Following the two behavioral tests, 24 mice were first anesthetized and then infused with icy normal saline in a transcardial way. The brains were taken out and cut into 2 hemibrains along the midsagittal plane. One of the hemispheres was kept in PBS with 4% paraformaldehyde. Following the xylene treatment, the other fixed hemisphere was maintained in the paraffin for immunohistochemical tests. Then the cerebral cortex and the hippocampus were separated quickly from the hemisphere on the ice. For biochemical tests, they were maintained at −80°C following the separation. The hippocampus, brain cortex, and as well as the whole brain were weighed, respectively.

Immunohistochemistry

Immunohistochemical staining was carried out as described [16]. Briefly speaking, 10 μm brain slices were deparaffinized and rehydrated. To retrieve antigens, proteinase K (200μg/ml) was treated for the staining of Aβ, and sodium citrate (0.01M, pH 6.0) was for the staining of microglia and astrocyte. Sections were blocked through incubation with fetal bovine serum (2%) and Triton X-100 (0.1%) for nonspecific binding. For immunohistochemical analysis, the section was incubated at 4°C for a night with anti-Aβ1-16 monoclonal antibody (1:600; Cell Signaling Technology, Massachusetts, USA) and monoclonal antibody anti-Iba1 (1:1,000; Osaka Wako Pure Chemical Industries, Japan) for rabbits and also monoclonal anti-Aβ antibody (1:200; Billerica, MA) for mouse.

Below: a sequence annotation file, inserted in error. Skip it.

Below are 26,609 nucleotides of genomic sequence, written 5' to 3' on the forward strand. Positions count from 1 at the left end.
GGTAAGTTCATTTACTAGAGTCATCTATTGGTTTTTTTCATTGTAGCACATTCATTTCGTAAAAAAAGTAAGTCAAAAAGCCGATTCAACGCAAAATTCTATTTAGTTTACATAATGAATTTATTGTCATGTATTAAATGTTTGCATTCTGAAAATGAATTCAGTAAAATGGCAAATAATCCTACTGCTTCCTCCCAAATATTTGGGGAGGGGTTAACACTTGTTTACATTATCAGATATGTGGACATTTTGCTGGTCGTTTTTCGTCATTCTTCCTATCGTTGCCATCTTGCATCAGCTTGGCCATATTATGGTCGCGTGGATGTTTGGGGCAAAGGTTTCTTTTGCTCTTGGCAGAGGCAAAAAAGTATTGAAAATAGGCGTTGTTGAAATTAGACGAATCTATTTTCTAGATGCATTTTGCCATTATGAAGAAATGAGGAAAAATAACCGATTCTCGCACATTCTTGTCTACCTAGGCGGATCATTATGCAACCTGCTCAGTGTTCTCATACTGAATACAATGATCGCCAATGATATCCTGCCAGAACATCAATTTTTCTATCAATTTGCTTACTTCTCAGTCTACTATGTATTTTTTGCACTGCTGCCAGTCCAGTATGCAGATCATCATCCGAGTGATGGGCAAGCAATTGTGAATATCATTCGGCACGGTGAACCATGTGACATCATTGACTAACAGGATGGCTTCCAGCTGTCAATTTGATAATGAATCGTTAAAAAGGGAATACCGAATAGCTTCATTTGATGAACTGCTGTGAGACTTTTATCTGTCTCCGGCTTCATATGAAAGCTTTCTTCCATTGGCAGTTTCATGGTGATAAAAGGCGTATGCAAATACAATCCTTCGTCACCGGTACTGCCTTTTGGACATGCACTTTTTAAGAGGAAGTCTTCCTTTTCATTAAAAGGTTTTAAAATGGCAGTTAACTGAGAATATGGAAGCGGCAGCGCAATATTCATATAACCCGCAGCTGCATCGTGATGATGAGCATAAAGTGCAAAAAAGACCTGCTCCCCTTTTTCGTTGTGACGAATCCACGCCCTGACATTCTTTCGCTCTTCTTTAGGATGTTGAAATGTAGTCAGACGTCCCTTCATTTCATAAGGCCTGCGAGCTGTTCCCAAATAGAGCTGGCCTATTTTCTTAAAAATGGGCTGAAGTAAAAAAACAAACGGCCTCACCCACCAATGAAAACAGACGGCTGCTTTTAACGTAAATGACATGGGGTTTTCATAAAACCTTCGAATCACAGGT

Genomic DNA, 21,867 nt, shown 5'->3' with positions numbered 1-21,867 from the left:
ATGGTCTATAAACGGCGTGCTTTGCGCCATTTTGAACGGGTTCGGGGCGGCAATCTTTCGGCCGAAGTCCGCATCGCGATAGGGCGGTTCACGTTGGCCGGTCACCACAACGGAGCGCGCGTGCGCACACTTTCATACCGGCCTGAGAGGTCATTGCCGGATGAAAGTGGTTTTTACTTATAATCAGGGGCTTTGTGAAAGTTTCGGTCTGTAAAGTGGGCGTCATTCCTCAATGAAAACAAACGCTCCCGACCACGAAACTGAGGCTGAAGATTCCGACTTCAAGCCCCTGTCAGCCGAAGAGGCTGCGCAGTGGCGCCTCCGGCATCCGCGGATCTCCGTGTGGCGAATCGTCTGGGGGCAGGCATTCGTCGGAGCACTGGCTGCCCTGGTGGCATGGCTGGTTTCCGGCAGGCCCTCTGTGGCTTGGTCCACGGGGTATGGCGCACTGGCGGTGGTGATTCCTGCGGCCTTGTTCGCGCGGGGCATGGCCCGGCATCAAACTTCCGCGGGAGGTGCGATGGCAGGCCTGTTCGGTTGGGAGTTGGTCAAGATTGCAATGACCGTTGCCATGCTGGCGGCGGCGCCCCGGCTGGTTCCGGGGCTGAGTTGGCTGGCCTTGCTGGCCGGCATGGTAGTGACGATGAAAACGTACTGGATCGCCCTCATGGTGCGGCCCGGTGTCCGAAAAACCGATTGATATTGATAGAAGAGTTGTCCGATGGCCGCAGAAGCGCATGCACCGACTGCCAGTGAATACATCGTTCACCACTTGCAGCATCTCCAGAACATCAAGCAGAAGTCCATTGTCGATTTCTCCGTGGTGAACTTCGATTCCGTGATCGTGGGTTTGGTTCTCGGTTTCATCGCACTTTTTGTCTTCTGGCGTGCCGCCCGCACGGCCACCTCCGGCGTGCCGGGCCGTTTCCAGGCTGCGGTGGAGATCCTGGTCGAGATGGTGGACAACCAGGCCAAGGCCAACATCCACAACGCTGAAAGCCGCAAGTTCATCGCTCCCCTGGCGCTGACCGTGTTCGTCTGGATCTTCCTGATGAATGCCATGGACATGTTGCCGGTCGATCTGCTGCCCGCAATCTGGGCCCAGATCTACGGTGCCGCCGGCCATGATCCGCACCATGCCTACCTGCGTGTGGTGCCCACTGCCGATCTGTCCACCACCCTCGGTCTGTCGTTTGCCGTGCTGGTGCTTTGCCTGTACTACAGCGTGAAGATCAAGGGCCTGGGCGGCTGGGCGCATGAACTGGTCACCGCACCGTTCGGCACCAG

Olympus (Tokyo, Japan) microscope with a connection to a digital microscope camera was applied to capture the images for quantitative analyses. The plaques in μm2s and the proportion of area kept by plaques positive to Aβ1–16 respectively, microglia positive to Iba1 were obtained with imaging software (Bethesda Media Cybernetics, MD). The mean value of every parameter was obtained from 6 sections with an equidistant interval of 150μm through the hippocampal region of each mouse in all groups. All measurements were blindedly conducted.

Enzyme-Linked Immunosorbent Assay (ELISA)